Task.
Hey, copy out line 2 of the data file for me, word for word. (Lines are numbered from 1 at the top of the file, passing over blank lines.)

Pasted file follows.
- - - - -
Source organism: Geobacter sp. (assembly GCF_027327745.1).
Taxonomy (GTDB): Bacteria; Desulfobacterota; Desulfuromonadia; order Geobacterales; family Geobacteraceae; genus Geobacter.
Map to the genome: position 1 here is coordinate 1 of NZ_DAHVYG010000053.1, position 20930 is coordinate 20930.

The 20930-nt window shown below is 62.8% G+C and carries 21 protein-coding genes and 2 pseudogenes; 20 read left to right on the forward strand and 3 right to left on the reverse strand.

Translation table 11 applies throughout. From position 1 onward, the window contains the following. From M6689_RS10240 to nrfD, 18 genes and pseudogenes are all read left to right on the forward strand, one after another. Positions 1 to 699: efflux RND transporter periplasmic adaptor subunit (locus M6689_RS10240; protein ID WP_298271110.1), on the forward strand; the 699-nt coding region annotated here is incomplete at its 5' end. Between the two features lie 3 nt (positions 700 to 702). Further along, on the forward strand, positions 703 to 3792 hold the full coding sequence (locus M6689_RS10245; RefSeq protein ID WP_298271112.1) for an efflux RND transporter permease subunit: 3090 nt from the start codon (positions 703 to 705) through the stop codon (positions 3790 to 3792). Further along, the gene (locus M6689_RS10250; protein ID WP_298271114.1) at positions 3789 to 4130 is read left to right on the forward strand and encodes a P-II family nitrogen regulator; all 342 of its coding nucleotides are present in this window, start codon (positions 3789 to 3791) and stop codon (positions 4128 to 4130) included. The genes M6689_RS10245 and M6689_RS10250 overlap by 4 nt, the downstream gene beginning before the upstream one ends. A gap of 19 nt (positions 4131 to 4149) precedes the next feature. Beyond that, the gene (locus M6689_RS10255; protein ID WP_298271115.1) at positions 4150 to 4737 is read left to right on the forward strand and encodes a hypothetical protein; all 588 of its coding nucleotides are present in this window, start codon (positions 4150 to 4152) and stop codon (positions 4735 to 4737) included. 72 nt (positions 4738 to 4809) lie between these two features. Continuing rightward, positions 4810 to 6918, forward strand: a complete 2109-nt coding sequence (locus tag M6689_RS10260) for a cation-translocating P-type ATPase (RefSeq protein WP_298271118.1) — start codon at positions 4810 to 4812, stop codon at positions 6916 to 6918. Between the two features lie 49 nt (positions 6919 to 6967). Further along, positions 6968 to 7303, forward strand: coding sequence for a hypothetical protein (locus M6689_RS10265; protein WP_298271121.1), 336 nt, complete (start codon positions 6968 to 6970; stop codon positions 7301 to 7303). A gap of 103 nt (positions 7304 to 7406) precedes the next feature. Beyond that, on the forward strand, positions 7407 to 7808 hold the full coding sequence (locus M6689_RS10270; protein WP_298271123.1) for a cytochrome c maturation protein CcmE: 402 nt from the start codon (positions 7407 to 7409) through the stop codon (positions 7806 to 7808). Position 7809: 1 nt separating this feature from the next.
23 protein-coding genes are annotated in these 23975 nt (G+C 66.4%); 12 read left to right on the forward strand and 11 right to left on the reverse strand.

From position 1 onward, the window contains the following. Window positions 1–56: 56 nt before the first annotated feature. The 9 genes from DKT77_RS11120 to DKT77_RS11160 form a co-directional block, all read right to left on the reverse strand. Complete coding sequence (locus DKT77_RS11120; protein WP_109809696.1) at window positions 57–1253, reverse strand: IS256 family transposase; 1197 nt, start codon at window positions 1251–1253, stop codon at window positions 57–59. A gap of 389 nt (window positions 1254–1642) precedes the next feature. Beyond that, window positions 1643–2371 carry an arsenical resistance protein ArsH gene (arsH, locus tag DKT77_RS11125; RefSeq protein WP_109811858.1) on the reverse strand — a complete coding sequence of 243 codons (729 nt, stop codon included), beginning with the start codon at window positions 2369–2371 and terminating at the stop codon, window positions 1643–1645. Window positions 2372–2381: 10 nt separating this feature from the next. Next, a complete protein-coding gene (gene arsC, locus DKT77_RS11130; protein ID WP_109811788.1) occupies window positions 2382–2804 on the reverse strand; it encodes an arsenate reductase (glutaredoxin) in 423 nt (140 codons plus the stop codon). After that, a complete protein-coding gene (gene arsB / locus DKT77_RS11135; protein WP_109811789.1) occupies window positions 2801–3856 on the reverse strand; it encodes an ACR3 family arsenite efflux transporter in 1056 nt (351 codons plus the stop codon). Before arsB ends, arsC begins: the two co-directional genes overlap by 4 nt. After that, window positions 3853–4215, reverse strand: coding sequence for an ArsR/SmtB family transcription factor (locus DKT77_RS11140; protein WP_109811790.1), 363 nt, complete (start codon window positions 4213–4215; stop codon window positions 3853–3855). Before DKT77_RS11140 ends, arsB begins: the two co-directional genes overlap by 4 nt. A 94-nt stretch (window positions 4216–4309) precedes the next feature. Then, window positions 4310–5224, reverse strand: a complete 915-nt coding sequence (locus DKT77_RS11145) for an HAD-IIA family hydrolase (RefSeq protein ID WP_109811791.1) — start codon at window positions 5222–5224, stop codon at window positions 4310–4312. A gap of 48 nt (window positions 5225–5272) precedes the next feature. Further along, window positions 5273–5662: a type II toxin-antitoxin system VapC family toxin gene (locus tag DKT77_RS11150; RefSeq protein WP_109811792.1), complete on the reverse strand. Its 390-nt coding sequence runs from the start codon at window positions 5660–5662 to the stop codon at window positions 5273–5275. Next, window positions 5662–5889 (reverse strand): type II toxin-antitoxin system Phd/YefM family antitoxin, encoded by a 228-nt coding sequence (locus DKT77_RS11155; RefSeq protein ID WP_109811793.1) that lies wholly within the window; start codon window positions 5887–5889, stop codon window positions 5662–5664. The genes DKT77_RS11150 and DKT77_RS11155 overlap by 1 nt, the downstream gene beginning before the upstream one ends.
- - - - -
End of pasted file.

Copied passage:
Taxonomy (GTDB): Bacteria; Desulfobacterota; Desulfuromonadia; order Geobacterales; family Geobacteraceae; genus Geobacter.